The Legislative Branch
Students will learn about the structure, function, and powers of the legislative branch of government. They will explore the legislative process, as well as the influence of citizens and political parties.
Check out this quick video about the Legislative Branch on YouTube!
Need to teach the legislative branch in a hurry? This lesson is designed to cover the basics in a single class period. Students learn what Congress is, what the Constitution says about the legislative branch, and how a bill becomes law. They analyze some actual language from the Constitution, compare the House and the Senate, and simulate the lawmaking process by reconciling two versions of the same fictional bill.
Got a 1:1 classroom? Download fillable PDF versions of this lesson's materials below!
Do you ever wish you could make the rules? Well, there are people whose job it is to make the rules for this country. These rules are called laws, and the people who make them are members of Congress. In this WebQuest, you'll get an introduction to your members of Congress and what they do. Maybe someday this will be you!
Students learn why there are two houses of Congress and discover how a bicameral legislature ensures that all states have a voice in bills. Together, the class creates a school cell phone policy and experiments with different voting groups that demonstrate why the bicameral compromise was necessary. Students also examine how things might be different today if there were just a House or a Senate.
How do members of Congress decide whether to vote yea or nay on a bill? In this lesson, students learn what factors members of Congress consider when deciding whether to vote for a bill, including the powers given to Congress by the Constitution, what a member's constituents want, his or her political party's position, and the member's personal views. Students simulate the decision making process using hypothetical bills based on real-life issues.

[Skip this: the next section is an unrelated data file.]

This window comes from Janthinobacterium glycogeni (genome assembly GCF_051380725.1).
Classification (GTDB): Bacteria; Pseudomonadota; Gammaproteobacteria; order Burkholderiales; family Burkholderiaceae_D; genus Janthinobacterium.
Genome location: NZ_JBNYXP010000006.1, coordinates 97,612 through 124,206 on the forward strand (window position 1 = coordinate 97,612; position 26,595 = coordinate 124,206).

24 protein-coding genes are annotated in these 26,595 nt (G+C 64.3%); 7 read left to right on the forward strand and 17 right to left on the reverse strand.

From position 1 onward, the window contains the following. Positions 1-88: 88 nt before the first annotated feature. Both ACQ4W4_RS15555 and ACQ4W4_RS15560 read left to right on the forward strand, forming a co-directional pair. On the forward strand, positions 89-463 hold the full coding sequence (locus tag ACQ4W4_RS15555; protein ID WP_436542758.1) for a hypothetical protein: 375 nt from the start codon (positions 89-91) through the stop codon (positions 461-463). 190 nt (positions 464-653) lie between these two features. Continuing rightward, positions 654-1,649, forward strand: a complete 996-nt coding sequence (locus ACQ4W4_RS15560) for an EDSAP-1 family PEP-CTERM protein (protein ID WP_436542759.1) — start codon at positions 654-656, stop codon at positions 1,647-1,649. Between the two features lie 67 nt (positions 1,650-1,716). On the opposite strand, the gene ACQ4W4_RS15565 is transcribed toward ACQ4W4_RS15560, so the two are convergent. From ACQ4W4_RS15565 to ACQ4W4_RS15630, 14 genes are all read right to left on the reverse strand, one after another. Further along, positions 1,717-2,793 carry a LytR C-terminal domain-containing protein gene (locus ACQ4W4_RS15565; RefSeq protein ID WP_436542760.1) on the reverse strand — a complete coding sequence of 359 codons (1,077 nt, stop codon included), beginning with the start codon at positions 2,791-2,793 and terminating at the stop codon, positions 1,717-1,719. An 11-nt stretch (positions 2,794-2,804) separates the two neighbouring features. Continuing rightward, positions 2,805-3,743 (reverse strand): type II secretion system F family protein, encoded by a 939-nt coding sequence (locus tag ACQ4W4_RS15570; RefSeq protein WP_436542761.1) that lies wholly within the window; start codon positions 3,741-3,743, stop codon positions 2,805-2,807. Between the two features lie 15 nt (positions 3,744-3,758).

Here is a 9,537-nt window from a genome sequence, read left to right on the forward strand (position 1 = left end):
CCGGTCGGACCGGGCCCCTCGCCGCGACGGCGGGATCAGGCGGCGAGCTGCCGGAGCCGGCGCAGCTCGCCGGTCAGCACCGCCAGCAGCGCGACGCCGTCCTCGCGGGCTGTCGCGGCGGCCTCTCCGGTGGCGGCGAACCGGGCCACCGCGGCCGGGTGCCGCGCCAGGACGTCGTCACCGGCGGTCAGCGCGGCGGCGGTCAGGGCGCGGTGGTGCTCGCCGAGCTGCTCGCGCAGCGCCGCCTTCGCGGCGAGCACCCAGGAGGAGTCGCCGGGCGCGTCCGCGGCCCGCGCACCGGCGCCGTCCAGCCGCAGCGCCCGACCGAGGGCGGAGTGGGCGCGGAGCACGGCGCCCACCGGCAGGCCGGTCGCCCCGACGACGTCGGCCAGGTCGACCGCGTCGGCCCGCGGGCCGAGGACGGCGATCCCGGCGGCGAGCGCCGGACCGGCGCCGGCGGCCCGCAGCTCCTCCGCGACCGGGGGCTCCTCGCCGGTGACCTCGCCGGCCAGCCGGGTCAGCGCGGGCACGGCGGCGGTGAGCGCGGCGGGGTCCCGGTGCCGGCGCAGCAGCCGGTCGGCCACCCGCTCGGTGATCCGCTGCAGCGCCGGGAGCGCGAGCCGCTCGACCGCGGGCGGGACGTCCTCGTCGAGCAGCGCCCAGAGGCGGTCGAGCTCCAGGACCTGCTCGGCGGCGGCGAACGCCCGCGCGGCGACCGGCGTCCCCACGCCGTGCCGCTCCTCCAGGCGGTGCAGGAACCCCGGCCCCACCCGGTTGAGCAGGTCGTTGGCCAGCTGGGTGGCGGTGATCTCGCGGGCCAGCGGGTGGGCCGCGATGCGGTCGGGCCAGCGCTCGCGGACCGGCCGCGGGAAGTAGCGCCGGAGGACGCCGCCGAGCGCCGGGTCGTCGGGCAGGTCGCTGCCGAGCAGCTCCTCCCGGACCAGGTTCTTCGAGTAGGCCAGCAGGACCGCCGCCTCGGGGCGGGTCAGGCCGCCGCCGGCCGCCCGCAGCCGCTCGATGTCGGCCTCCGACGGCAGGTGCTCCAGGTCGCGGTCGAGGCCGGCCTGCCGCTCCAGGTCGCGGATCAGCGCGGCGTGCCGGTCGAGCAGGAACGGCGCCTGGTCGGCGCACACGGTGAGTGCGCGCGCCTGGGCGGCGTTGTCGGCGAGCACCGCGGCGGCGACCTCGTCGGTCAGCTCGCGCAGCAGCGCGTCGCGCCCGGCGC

Make your students’ game play more meaningful by using our activity and assessment set designed specifically for LawCraft. This easy-to-use Extension Pack helps you give context and purpose to the game, as well as reinforce and assess the game concepts. That means deeper learning for students, and best practices around game-centered learning for you!
Extension Packs require PowerPoint and are designed for use with projectors or interactive whiteboards.
President Jefferson usually gets the credit for the Louisiana Purchase in 1803, which doubled the size of the young nation. But this ignores one important actor, the U.S. Congress. Nearly every step of the process involved the approval of, and funding from, the Legislative Branch. This DBQuest will walk you through primary sources that show the give and take between the two branches.
Students try their hand at a simplified districting exercise and learn about the common gerrymandering practices of packing and cracking districts. Students then explore the media’s traditional roles as gatekeeper, agenda setter, and watchdog in a news literacy-related activity!